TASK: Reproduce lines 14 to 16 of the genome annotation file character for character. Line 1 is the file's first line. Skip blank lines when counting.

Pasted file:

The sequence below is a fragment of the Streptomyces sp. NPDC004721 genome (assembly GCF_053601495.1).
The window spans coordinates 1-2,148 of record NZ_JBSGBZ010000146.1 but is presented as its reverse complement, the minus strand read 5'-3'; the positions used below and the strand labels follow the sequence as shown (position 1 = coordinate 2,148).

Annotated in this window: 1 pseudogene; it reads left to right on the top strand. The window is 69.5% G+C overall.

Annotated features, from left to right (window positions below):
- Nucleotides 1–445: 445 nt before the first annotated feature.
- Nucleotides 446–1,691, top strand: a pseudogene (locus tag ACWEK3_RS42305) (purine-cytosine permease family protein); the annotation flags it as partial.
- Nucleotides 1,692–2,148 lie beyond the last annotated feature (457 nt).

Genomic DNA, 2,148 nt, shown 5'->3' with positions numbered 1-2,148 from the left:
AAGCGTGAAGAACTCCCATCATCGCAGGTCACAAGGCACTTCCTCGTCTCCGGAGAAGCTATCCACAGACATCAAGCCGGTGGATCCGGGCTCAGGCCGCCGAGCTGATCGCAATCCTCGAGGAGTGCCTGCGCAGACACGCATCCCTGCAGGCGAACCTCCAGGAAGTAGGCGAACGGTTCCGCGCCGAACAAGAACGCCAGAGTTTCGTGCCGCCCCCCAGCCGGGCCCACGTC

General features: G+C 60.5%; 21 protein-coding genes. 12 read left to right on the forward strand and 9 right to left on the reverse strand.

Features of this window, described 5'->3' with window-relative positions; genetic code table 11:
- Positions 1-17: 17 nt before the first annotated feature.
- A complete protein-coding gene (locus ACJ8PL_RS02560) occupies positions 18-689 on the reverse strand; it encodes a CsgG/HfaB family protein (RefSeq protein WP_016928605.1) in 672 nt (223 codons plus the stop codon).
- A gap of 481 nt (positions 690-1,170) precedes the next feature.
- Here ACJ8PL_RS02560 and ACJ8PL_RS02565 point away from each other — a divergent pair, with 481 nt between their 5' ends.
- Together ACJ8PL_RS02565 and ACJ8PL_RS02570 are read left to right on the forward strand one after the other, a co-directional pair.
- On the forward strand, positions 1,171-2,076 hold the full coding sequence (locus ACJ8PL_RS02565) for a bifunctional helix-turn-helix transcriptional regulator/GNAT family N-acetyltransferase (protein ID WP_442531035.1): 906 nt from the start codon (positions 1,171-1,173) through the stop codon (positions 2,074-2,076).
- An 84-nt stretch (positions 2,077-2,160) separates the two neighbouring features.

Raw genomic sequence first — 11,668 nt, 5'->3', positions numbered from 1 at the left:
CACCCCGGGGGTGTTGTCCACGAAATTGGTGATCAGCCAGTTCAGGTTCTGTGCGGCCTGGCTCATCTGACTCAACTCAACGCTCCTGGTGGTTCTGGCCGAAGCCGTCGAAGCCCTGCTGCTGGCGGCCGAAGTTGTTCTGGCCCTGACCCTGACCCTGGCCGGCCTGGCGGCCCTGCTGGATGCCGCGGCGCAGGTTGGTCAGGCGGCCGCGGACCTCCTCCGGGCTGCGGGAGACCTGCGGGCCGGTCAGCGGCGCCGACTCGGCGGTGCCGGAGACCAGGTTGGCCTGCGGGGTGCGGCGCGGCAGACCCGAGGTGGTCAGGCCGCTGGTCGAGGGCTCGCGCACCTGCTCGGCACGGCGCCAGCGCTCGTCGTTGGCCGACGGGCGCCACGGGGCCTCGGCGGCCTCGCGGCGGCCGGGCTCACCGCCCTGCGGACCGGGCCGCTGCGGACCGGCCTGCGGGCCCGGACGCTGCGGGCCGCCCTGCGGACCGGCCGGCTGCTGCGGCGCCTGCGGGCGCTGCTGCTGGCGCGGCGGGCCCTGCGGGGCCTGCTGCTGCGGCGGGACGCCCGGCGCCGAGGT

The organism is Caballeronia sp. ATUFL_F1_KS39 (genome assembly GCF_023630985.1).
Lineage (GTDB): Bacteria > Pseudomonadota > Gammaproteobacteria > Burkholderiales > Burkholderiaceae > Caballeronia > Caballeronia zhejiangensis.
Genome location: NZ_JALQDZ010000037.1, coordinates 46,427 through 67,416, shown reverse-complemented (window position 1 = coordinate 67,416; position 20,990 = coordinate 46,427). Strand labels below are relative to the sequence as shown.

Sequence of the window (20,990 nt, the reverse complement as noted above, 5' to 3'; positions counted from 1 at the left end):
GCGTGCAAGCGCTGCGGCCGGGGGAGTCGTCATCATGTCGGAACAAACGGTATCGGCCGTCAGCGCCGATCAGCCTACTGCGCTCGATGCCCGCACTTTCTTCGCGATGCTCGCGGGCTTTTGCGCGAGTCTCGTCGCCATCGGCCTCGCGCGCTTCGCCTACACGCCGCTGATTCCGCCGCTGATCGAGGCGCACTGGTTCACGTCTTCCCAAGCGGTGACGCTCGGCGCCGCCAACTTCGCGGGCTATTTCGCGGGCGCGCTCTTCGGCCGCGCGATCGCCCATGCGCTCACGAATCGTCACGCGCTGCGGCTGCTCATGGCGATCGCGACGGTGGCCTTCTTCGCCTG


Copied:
- A gap of 481 nt (positions 690-1,170) precedes the next feature.
- Here ACJ8PL_RS02560 and ACJ8PL_RS02565 point away from each other — a divergent pair, with 481 nt between their 5' ends.
- Together ACJ8PL_RS02565 and ACJ8PL_RS02570 are read left to right on the forward strand one after the other, a co-directional pair.